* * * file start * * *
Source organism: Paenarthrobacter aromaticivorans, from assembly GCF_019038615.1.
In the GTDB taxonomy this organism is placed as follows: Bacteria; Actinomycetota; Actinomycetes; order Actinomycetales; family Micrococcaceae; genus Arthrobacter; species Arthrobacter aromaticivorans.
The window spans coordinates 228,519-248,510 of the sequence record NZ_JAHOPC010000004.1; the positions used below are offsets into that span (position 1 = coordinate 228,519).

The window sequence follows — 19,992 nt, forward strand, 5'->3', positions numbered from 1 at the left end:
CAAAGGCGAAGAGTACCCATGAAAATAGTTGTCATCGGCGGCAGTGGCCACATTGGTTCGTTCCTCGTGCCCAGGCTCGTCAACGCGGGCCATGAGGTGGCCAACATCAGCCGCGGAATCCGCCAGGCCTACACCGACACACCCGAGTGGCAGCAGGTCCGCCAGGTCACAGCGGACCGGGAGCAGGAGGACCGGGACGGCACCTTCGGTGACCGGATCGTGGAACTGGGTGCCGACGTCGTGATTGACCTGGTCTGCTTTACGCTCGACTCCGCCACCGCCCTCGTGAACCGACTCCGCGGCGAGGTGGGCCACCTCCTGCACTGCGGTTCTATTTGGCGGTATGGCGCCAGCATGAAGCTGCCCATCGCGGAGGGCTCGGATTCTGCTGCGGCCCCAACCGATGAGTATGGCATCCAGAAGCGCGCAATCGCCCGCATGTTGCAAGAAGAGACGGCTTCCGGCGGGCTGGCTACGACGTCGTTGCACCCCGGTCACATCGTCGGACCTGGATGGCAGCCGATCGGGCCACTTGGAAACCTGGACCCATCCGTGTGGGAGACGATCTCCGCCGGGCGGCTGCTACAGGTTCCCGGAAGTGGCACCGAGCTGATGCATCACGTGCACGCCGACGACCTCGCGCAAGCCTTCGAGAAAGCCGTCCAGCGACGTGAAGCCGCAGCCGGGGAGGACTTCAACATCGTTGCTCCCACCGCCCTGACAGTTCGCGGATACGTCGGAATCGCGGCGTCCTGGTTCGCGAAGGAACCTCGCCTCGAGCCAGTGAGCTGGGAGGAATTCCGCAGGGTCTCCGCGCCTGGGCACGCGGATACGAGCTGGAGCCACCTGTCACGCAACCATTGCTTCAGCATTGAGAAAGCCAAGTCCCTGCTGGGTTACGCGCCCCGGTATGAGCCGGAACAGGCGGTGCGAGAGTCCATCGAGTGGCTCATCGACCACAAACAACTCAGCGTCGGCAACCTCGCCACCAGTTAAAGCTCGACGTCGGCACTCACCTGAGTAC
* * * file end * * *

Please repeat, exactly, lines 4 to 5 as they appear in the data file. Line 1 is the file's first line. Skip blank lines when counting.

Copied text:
The window sequence follows — 19,992 nt, forward strand, 5'->3', positions numbered from 1 at the left end:
CAAAGGCGAAGAGTACCCATGAAAATAGTTGTCATCGGCGGCAGTGGCCACATTGGTTCGTTCCTCGTGCCCAGGCTCGTCAACGCGGGCCATGAGGTGGCCAACATCAGCCGCGGAATCCGCCAGGCCTACACCGACACACCCGAGTGGCAGCAGGTCCGCCAGGTCACAGCGGACCGGGAGCAGGAGGACCGGGACGGCACCTTCGGTGACCGGATCGTGGAACTGGGTGCCGACGTCGTGATTGACCTGGTCTGCTTTACGCTCGACTCCGCCACCGCCCTCGTGAACCGACTCCGCGGCGAGGTGGGCCACCTCCTGCACTGCGGTTCTATTTGGCGGTATGGCGCCAGCATGAAGCTGCCCATCGCGGAGGGCTCGGATTCTGCTGCGGCCCCAACCGATGAGTATGGCATCCAGAAGCGCGCAATCGCCCGCATGTTGCAAGAAGAGACGGCTTCCGGCGGGCTGGCTACGACGTCGTTGCACCCCGGTCACATCGTCGGACCTGGATGGCAGCCGATCGGGCCACTTGGAAACCTGGACCCATCCGTGTGGGAGACGATCTCCGCCGGGCGGCTGCTACAGGTTCCCGGAAGTGGCACCGAGCTGATGCATCACGTGCACGCCGACGACCTCGCGCAAGCCTTCGAGAAAGCCGTCCAGCGACGTGAAGCCGCAGCCGGGGAGGACTTCAACATCGTTGCTCCCACCGCCCTGACAGTTCGCGGATACGTCGGAATCGCGGCGTCCTGGTTCGCGAAGGAACCTCGCCTCGAGCCAGTGAGCTGGGAGGAATTCCGCAGGGTCTCCGCGCCTGGGCACGCGGATACGAGCTGGAGCCACCTGTCACGCAACCATTGCTTCAGCATTGAGAAAGCCAAGTCCCTGCTGGGTTACGCGCCCCGGTATGAGCCGGAACAGGCGGTGCGAGAGTCCATCGAGTGGCTCATCGACCACAAACAACTCAGCGTCGGCAACCTCGCCACCAGTTAAAGCTCGACGTCGGCACTCACCTGAGTAC